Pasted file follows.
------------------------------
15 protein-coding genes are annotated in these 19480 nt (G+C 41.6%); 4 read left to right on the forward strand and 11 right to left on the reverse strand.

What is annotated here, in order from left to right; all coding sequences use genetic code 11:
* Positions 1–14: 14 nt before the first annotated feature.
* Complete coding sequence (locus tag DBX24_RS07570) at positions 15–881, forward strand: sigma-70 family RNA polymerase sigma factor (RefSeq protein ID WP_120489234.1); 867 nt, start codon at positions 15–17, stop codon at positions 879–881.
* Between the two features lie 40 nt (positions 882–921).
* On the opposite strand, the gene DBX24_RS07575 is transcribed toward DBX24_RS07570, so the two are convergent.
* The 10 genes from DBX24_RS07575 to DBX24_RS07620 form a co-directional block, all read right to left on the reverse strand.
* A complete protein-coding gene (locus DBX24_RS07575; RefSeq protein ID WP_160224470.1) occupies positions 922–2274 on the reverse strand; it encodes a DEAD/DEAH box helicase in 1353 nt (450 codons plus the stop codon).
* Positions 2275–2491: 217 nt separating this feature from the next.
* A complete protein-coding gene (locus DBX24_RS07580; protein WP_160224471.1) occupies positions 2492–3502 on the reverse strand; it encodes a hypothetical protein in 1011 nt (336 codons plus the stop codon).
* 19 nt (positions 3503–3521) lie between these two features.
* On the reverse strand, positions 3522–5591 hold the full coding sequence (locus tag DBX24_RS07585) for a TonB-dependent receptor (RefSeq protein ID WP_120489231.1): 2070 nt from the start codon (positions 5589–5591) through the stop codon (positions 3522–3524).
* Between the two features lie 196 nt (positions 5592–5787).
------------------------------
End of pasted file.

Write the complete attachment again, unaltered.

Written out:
15 protein-coding genes are annotated in these 19480 nt (G+C 41.6%); 4 read left to right on the forward strand and 11 right to left on the reverse strand.

What is annotated here, in order from left to right; all coding sequences use genetic code 11:
* Positions 1–14: 14 nt before the first annotated feature.
* Complete coding sequence (locus tag DBX24_RS07570) at positions 15–881, forward strand: sigma-70 family RNA polymerase sigma factor (RefSeq protein ID WP_120489234.1); 867 nt, start codon at positions 15–17, stop codon at positions 879–881.
* Between the two features lie 40 nt (positions 882–921).
* On the opposite strand, the gene DBX24_RS07575 is transcribed toward DBX24_RS07570, so the two are convergent.
* The 10 genes from DBX24_RS07575 to DBX24_RS07620 form a co-directional block, all read right to left on the reverse strand.
* A complete protein-coding gene (locus DBX24_RS07575; RefSeq protein ID WP_160224470.1) occupies positions 922–2274 on the reverse strand; it encodes a DEAD/DEAH box helicase in 1353 nt (450 codons plus the stop codon).
* Positions 2275–2491: 217 nt separating this feature from the next.
* A complete protein-coding gene (locus DBX24_RS07580; protein WP_160224471.1) occupies positions 2492–3502 on the reverse strand; it encodes a hypothetical protein in 1011 nt (336 codons plus the stop codon).
* 19 nt (positions 3503–3521) lie between these two features.
* On the reverse strand, positions 3522–5591 hold the full coding sequence (locus tag DBX24_RS07585) for a TonB-dependent receptor (RefSeq protein ID WP_120489231.1): 2070 nt from the start codon (positions 5589–5591) through the stop codon (positions 3522–3524).
* Between the two features lie 196 nt (positions 5592–5787).